Next we head to the brand new circuit in Abu Dhabi. The last time the Championship was decided before the final race of the season was in 2005. Then we were treated to one of the best Grands Prix there has ever been, the breathtaking 2005 Japanese Grand Prix. Maybe the same end-of-term atmosphere can spice up Abu Dhabi, which aside from the gimmicky pitlane exit looks like it will be another bland Tilke operation.

There is not much to say after the Chinese Grand Prix. The race itself was spectacularly dull and controversy-free. (And I have left it my customary few hours to see if the stewards get involved — they haven’t.) It’s good not to have controversy, but we have become so used to it that it feels a bit empty to come away from a race with absolutely nothing to talk about!

What we can say though is that we are heading towards the final race of the season with Lewis Hamilton having slightly extended his lead. Ominously, that is exactly the same lead he had going into the final race last year — 7 points. On paper, it should be easy enough for him to simply finish 4th or above so that he can wrap up the title. But what if he gets the jitters?

Today we saw the calmer, more conservative Hamilton. It’s true that he didn’t ever have to go on the attack. Unlike in Fuji, he got a fine start. Besides, his advantage over Ferrari at Shanghai has been clear to see all weekend. So there was no reason for Hamilton to risk it and in the end he cruised to an easy victory with a 15 second margin.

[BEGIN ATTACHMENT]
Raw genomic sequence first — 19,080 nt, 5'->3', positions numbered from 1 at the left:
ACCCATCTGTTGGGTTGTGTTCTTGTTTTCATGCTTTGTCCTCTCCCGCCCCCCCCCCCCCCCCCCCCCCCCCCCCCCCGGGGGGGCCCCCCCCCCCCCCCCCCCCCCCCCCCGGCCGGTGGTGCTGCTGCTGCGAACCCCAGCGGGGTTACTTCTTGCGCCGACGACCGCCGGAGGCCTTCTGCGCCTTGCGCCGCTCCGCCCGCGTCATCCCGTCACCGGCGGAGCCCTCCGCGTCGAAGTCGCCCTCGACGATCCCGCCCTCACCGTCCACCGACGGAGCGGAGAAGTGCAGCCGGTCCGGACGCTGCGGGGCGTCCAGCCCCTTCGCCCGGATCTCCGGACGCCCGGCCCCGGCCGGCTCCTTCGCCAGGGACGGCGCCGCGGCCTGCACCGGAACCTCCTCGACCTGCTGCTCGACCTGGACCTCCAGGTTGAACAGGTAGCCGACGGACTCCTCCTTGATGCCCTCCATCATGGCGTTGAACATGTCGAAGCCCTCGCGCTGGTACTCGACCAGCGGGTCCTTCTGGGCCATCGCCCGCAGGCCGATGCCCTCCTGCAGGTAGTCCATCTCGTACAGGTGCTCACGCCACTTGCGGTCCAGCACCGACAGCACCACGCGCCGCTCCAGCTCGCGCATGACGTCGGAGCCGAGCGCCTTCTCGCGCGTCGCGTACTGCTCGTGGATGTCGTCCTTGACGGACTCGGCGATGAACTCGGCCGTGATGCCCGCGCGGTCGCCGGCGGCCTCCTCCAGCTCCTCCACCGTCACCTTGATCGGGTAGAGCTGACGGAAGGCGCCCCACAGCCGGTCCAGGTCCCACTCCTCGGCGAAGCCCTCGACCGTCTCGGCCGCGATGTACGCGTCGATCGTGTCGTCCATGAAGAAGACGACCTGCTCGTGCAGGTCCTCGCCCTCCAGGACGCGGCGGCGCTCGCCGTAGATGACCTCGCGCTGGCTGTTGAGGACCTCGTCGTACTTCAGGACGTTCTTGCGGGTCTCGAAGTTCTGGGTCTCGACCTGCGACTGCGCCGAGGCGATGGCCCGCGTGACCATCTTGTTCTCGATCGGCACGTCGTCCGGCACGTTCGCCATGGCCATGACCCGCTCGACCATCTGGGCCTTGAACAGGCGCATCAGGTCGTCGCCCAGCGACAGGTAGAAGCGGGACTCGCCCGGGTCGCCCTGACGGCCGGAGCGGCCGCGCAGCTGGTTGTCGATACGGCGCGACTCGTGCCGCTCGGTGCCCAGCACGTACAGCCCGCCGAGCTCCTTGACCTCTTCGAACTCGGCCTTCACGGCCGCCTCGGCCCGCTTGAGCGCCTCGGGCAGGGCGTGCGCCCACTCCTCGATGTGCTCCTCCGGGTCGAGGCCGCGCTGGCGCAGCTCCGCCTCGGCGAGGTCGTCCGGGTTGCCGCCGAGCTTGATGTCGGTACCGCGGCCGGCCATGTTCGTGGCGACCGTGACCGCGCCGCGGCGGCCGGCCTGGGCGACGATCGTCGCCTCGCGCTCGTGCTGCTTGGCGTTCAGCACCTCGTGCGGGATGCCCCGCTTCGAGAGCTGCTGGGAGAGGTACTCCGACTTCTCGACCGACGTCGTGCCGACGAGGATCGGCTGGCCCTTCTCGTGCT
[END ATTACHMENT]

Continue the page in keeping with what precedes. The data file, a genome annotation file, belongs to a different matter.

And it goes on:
That advantage might not exist in Brazil. Ferrari have won the previous two races at Interlagos, and Felipe Massa in particular tends to perform well on his home patch. What Hamilton needs to do is make sure he doesn’t get spooked if Ferrari perform well like they did last year.

There is a slight debate surrounding Ferrari’s team orders. Kimi Räikkönen had the advantage over Massa for the whole race, but mysteriously slowed down for a few laps towards the end of the race to let Massa pass before returning to his normal pace. The Finn knowingly chuckled when asked about it during the press conference.

The hysteria surrounding team orders is nonsensical. All teams use team orders of some sort, it is a normal part of motor racing and has been for decades. The only reason team orders got a bad name was because of the botched switchover at the 2002 Austrian Grand Prix, which was quite rightly criticised. But that incident was so offensive because it took the supporters for mugs. Supporters know what was going on today though, and it was reasonable for Ferrari to ask Räikkönen to move over, allowing Massa to score two extra points which could come in very handy.

Meanwhile, outside bet Robert Kubica has dropped out of the championship hunt. I feel that he has been the best driver this season and he certainly deserves to win the title one day. I do hope he finds himself in a good enough car in the near future. In the meantime, it was always slightly surreal that Kubica was so close to the championship leaders for so long, and it must be admitted that he has done so mainly by hoovering up the points fumbled by McLaren and Ferrari rather than outright pace.